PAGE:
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HomeUncategorisedTulip Mania by Ayhan Ozer

Tulip Mania by Ayhan Ozer

In these days, there is a musical play staged in Philadelphia called “Tulipomania”. It is commissioned by the Arden Theater Company. The show is about a 17th-century ill-fated tulip trader willing to give up everything for a single tulip bulb during the Dutch Tulip Craze. This Tulip Craze is referred to as the first recorded economic bubble in history. Its driving forces were ambition, greed and envy, all self-destructive.


Tulips are among the most popular of all garden flowers and were the centrepieces of the social, historical and economical events in two countries, namely Turkey and Netherlands. The people in both countries had emotional attachments to the tulip which brought ominous consequences, economically, socially or historically. Holland was so passionately involved in tulip mania that it ruined its economy. The Ottoman Empire too was seized in a frenzy of tulip so much so that a period of its history (1718-1730) is known as the “Tulip Period”. In both countries, the tulip was the centre-piece of daily life.

There is speculation that the name “tulip” comes from the Turkish “turban” as the plant’s blossoms resemble a turban.

Tulips were first noticed in the Ottoman land in the 1550s. The Austrian ambassador to Istanbul Ogier de Busbecq wrote of seeing the plants in Edirne in 1551, and he later sent some seeds to Vienna. The ceremonious arrival of the first tulip bulbs from the then Constantinople to Antwerp, Holland is 1562. This marked the beginning of the tulip horticultural industry in Europe. After the tulip was brought to Europe it became the most fashionable flower in Holland and also in England. Between 1634 and 1637, interest in this flower developed into a craze in Holland known as “Tulipomania”, or Tulip Craze. In a speculative frenzy individual bulbs sold for huge prices. In about 1610 a single bulb was acceptable as dowry for a bride. A flourishing brewery in France was exchanged for one bulb of the variety, which later called “Tulipe Brasserie”. At the peak of the crisis in 1637 some single tulip bulbs sold for more than ten times the annual income of a skilled craftsman. How could these Calvinist Dutch merchants that Rembrandt immortalized in his paintings become so obsessed with collecting flowers? It is inexplicable and only proves how intense this fad had been. The craze reached its height in Holland during 1633-1637. Homes, estates and even industries were mortgaged so that bulbs could be bought for resale at higher prices. The crash came early in 1637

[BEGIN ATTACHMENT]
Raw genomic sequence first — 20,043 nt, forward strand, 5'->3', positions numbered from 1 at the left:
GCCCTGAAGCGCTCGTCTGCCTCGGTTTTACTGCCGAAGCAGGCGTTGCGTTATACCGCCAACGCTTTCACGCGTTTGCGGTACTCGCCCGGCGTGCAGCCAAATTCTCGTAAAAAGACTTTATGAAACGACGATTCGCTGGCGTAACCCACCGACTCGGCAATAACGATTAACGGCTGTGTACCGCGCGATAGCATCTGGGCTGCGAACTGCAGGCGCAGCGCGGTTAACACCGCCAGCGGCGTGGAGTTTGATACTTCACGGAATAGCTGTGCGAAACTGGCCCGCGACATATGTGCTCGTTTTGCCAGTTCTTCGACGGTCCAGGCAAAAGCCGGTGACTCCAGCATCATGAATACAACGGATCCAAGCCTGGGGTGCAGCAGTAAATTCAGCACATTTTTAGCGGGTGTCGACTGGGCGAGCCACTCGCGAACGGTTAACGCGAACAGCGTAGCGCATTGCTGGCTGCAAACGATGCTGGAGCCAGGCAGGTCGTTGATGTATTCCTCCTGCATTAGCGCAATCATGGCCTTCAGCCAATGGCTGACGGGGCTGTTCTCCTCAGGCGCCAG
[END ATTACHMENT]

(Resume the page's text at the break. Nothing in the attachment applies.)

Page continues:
Some eighty years later, the tulip mania turned up again, this time in the Ottoman land.

The Ottoman Sultan at that time was Ahmed III (1703-1730). He was a fun-loving ruler. He had a new palace built called “Sadabad” (Place of Happiness) away from the daily stress of his resident Palace. It was located in a remote area, at the Sweet Waters of Europe (Kagithane). The sketches of Chateau  Fountainbleau in Paris were brought in to be used as a model. Luxurious pavilions, statues, baths, lavish gardens for tulip cultivation and ornate fountains graced the area. Much as in the case of Holland, interest in the tulip bulb was pervasive and intense. Horticultural secrets were carefully guarded.

Rare strains of tulips were among the most coveted possessions and were used as a means of securing high offices. The sultan, members of the ruling class, wealthy subjects, and diplomatic corps enjoyed daily garden parties and festivals where entertainment was provided by poets, musicians, jugglers and dancers. At night turtles carrying candles on their backs walked around the tulip beds. It was a setting reminiscent of the 1001 Nights Fables.

The Tulip Period was a period of extravagance and also renovation in the country. It brought in its wake a general loosening of upper-class behaviour, which trickled down to the general public as well. An increased number of coffeehouses and taverns became the center of popular entertainment. The poets found a new license to extol wine and love openly. This secular nature of the themes furthered an acceptance of worldly interests and pleasures, preparing the way for the acceptance of new ways and ideas. The introduction of the printing press to the Ottoman land by Ibrahim Muteferrika, a Hungarian convert, coincided with this period. The influence of the printing press opened the Ottoman

eyes to the modern world. It was the beginning of the Ottoman Enlightenment, which is the most outstanding legacy of the Tulip Period.

The Tulip Period ended with dramatic events. The country was in the grips of rampant inflation, disorder, famine and plague, and the Palace was helpless to do anything to remedy the situation. Uprisings began to distress the realm again. Bandits, peasants, civilian and military rebels began to raid and ravage everything connected with the Tulip mood. The reactionary ulema and the disgruntled scribes fanned the discontent, and on September 28, 1730, an Albanian janissary by the name Patrona Halil came before the Beyazit Mosque declared that the sultan and the grand vizier had violated the Sheriat, and they started a rebellion that ended the Tulip Period.

The present play is a revised and re-written version of the original plot. The Artistic Director took a dramatic license, and chose to set the musical in a modern-day Amsterdam — in a hashish bar!  This is an unorthodox departure from the classical context and may be interpreted as a strikingly refreshing change.

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